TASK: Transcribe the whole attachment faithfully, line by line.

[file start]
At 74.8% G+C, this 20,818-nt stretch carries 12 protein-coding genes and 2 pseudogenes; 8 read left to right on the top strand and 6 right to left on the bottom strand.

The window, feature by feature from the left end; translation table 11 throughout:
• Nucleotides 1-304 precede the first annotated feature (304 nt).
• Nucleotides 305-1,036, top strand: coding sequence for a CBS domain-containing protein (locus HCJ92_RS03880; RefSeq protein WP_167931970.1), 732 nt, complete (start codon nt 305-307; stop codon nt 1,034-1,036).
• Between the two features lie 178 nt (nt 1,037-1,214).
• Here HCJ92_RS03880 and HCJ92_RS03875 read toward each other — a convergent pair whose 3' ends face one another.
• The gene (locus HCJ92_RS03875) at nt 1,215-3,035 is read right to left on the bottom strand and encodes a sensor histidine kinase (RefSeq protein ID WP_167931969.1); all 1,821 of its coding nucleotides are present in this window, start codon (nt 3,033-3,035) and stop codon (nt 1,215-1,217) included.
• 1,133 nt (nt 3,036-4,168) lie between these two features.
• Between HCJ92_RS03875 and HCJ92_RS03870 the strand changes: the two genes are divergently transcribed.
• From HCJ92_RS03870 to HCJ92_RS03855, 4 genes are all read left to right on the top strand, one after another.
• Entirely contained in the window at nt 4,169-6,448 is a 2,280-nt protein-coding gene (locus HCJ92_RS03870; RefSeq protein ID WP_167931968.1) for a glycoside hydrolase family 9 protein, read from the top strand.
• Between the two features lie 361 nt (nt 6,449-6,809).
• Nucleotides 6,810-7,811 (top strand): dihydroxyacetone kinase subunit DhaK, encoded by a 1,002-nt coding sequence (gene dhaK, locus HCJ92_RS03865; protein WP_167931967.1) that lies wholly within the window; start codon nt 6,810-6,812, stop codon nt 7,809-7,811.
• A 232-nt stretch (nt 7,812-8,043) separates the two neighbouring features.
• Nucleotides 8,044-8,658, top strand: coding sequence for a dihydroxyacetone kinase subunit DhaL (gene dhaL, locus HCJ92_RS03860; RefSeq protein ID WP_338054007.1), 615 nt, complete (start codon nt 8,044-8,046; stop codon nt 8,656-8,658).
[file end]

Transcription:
At 74.8% G+C, this 20,818-nt stretch carries 12 protein-coding genes and 2 pseudogenes; 8 read left to right on the top strand and 6 right to left on the bottom strand.

The window, feature by feature from the left end; translation table 11 throughout:
• Nucleotides 1-304 precede the first annotated feature (304 nt).
• Nucleotides 305-1,036, top strand: coding sequence for a CBS domain-containing protein (locus HCJ92_RS03880; RefSeq protein WP_167931970.1), 732 nt, complete (start codon nt 305-307; stop codon nt 1,034-1,036).
• Between the two features lie 178 nt (nt 1,037-1,214).
• Here HCJ92_RS03880 and HCJ92_RS03875 read toward each other — a convergent pair whose 3' ends face one another.
• The gene (locus HCJ92_RS03875) at nt 1,215-3,035 is read right to left on the bottom strand and encodes a sensor histidine kinase (RefSeq protein ID WP_167931969.1); all 1,821 of its coding nucleotides are present in this window, start codon (nt 3,033-3,035) and stop codon (nt 1,215-1,217) included.
• 1,133 nt (nt 3,036-4,168) lie between these two features.
• Between HCJ92_RS03875 and HCJ92_RS03870 the strand changes: the two genes are divergently transcribed.
• From HCJ92_RS03870 to HCJ92_RS03855, 4 genes are all read left to right on the top strand, one after another.
• Entirely contained in the window at nt 4,169-6,448 is a 2,280-nt protein-coding gene (locus HCJ92_RS03870; RefSeq protein ID WP_167931968.1) for a glycoside hydrolase family 9 protein, read from the top strand.
• Between the two features lie 361 nt (nt 6,449-6,809).
• Nucleotides 6,810-7,811 (top strand): dihydroxyacetone kinase subunit DhaK, encoded by a 1,002-nt coding sequence (gene dhaK, locus HCJ92_RS03865; protein WP_167931967.1) that lies wholly within the window; start codon nt 6,810-6,812, stop codon nt 7,809-7,811.
• A 232-nt stretch (nt 7,812-8,043) separates the two neighbouring features.
• Nucleotides 8,044-8,658, top strand: coding sequence for a dihydroxyacetone kinase subunit DhaL (gene dhaL, locus HCJ92_RS03860; RefSeq protein ID WP_338054007.1), 615 nt, complete (start codon nt 8,044-8,046; stop codon nt 8,656-8,658).